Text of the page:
5.  Consensus isn’t needed – As much as collaboration can achieve dramatically better results than each superhero individual thinking on his/her own, consensus is overrated.  Set the expectations upfront of how collaboration works. Feedback and input is expected. Discussion and debate participation is mandatory. But consensus isn’t required for every decision.  Otherwise, you might get there eventually but your competition will be LONG gone. More importantly, determine how to collaborate and make decisions upfront.decisions

The importance of collaboration comes up more frequently than almost any other topic.  Since executives are collaborating with customers, suppliers, trusted advisors, other supply chain partners and even competitors, there is just no room for poor collaborators.  

If you’ll notice, many disruptors collaborate with strange partners. Perhaps this core skill is a key ingredient to success…. Or, think of it another way, how will anything get done without it?

 



What’s Next in the Supply Chain?

August 10th, 2018

Our most successful clients always ask “What’s next?” as they want to stay ahead of the curve.  It is quite clear that staying on top of current trends and what is expected down-the-road is essential to successfully navigating your business to scalable, profitable growth.

For example, if you think your industry might develop a new way of servicing customers, you need to attack it quickly as you afford to be left in the dust.  Clearly, providing an exceptional customer experience is important but so is developing this new service method in a scalable, profitable way. It will be much harder if behind the eight ball. Are you thinking about what is next?

With our definition of the supply chain from creation to customer, there are countless topics to be thinking about when it comes to What’s Next:

  • New Products and Services: What new products and services will your customers want?  We have found that most customers (just like most of our clients) might not know yet.  You better be thinking about it and prompting ideas!
  • Suppliers: What new materials, components and supplies will you need to improve performance at a lower cost? (These win-win successes require innovation and collaboration.)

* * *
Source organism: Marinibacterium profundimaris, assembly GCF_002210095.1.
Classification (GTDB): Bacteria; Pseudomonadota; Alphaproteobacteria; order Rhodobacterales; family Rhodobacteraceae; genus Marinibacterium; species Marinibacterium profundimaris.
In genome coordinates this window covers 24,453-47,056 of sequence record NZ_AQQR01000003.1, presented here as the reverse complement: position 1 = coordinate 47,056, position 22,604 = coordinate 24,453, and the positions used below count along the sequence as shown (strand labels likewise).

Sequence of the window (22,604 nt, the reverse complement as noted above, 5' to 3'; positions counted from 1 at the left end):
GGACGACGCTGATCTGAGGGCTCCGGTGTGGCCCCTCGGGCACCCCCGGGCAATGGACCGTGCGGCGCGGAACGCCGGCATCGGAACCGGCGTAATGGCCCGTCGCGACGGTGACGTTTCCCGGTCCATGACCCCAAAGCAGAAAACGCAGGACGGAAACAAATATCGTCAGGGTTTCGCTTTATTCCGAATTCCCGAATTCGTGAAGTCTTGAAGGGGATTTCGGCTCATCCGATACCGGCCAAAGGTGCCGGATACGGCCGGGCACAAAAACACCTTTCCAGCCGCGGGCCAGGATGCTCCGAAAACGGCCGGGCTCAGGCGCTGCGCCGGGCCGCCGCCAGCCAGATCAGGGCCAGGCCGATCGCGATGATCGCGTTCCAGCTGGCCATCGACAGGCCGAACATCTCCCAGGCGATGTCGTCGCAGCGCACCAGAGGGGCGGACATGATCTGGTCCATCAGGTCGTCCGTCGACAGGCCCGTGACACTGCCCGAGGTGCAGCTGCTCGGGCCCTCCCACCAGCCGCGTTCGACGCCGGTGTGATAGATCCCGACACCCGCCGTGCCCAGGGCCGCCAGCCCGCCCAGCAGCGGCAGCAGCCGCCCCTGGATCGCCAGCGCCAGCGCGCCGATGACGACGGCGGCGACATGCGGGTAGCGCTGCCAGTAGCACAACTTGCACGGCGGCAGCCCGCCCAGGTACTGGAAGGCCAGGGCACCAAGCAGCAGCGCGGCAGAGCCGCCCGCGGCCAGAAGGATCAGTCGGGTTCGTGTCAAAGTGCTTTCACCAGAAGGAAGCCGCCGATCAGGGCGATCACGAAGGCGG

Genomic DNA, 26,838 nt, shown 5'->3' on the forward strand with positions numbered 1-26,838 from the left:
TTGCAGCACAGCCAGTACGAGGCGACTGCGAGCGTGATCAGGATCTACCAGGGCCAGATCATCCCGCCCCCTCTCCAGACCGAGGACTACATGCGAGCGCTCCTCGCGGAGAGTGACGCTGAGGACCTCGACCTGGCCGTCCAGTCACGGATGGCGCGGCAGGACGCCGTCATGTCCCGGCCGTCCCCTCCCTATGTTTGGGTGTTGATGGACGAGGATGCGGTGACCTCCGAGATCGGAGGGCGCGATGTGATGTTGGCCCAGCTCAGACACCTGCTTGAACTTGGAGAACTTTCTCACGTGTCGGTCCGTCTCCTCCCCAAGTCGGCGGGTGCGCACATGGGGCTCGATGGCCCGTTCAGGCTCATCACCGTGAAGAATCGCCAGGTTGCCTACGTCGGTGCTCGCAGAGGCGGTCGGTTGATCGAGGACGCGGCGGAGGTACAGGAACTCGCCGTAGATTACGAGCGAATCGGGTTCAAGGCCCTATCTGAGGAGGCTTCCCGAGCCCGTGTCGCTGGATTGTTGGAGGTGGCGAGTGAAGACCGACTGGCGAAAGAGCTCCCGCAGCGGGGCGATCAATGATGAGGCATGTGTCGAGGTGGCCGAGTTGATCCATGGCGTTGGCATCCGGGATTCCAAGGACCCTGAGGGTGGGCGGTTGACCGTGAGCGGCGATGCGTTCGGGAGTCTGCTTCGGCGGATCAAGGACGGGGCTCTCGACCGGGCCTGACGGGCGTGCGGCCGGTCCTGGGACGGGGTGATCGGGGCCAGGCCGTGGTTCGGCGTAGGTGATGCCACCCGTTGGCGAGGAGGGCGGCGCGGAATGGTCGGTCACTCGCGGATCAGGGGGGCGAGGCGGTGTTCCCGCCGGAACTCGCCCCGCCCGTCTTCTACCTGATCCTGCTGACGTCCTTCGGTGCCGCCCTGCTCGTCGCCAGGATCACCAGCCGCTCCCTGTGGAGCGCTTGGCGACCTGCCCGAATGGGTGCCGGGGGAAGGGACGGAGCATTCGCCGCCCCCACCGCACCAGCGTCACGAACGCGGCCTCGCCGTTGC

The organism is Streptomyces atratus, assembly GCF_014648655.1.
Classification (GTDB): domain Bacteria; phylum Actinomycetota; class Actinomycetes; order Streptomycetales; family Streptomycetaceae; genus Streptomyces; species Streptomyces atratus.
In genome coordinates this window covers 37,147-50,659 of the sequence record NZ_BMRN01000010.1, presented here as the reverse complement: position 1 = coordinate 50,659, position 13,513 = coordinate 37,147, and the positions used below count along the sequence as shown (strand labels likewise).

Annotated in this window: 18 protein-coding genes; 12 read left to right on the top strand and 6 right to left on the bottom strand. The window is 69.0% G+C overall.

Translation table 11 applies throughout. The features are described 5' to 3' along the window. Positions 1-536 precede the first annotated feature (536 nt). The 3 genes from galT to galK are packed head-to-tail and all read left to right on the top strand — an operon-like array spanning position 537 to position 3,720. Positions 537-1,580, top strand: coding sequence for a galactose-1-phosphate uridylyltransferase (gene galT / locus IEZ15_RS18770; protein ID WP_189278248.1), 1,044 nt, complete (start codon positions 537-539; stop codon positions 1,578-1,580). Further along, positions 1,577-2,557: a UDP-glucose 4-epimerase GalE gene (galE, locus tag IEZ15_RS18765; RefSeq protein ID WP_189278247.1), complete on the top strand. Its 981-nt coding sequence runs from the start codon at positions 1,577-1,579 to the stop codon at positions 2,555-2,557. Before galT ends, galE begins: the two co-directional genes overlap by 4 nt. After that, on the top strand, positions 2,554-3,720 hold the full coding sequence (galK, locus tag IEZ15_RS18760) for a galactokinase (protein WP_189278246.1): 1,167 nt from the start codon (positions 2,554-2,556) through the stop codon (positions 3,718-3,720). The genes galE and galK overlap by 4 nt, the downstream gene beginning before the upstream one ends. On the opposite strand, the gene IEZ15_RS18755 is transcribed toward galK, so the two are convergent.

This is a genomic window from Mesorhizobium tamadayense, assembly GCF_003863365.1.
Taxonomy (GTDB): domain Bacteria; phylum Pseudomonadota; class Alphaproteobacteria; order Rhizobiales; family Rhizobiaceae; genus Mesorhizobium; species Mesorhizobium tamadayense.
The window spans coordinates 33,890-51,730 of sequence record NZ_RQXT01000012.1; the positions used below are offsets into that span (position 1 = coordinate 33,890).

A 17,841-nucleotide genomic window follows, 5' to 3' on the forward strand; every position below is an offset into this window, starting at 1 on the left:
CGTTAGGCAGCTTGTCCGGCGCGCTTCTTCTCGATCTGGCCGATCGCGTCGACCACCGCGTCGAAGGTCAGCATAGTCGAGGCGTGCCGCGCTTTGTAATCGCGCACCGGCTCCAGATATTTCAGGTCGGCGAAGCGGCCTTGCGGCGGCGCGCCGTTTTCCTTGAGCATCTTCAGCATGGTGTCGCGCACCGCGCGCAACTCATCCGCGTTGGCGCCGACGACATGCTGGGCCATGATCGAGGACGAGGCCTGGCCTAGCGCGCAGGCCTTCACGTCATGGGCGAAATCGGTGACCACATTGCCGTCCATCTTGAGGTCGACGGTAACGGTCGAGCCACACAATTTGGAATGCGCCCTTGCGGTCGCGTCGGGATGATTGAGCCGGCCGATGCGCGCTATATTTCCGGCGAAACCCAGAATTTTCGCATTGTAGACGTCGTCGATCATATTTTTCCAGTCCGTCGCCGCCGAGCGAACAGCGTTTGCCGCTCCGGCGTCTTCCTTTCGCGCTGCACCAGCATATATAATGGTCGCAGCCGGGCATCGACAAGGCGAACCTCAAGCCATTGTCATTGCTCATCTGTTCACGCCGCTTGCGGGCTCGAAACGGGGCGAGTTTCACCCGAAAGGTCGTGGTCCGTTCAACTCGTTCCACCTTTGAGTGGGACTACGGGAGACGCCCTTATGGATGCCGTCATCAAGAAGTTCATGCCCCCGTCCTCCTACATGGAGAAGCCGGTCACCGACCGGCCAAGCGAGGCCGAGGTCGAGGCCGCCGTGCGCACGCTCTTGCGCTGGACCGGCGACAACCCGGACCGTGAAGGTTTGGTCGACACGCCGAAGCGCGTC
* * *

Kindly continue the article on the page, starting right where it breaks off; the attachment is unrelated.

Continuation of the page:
• Transportation: What’s next in transportation?  Think of the relevance – from suppliers to manufacturers, from manufacturers to manufacturers, from manufacturers to distributors, from distributors to end customers, from one facility to another facility, and so on.
  • Technology:  What’s next in technology as it connects each of these people along with equipment, and much more (think IoT) with data and information flows.  We find that this often-times can be the bottleneck to achieving scalability.
  • Manufacturing:  What’s next in manufacturing?  Even if you aren’t thinking about using 3D printing, you should be considering the impacts if your competition, your suppliers, your customers and more start using this additive manufacturing capability.  It is likely to impact every step of the supply chain. What else is likely to happen in your industry?
  • Distribution:  What’s next in distribution?  In your industry, what is essential?  To think about distribution, you must think about your customers’ needs.  You also should be thinking about the rest of your supply chain. For example, if 3D printing takes off, it changes the distribution model.  If e-commerce continues to be important, your entire setup would change if you are more traditional currently. Do customers want you to take over worrying about what to stock and where to stock it?  Perhaps you should suggest taking on VMI/ replenishment.
  • Customers: What’s next with your customers?  How about your customers’ customers? Are you even talking with your customers’ customers?  Do you understand the industry trends throughout your chain? If you aren’t getting out of your office with an internal focus, you won’t.  Who have you called lately? Who have you visited? Do you ask questions? Attend conferences?
  • People:  What’s next with your colleagues and partners?   Nothing else will be achievable if you don’t have the best people on the team.  It wasn’t that long ago we thought virtual meetings were a big deal. Now they occur daily.  (Remember, illennials often-times like coming into the office for the community – and prefer the Google-like environment.)

Thinking about what’s next can distinguish you from your competition.  Eventually, a decision will arise that requires this knowledge. If thinking of the future is part of your daily culture, you’ll pass by the rest!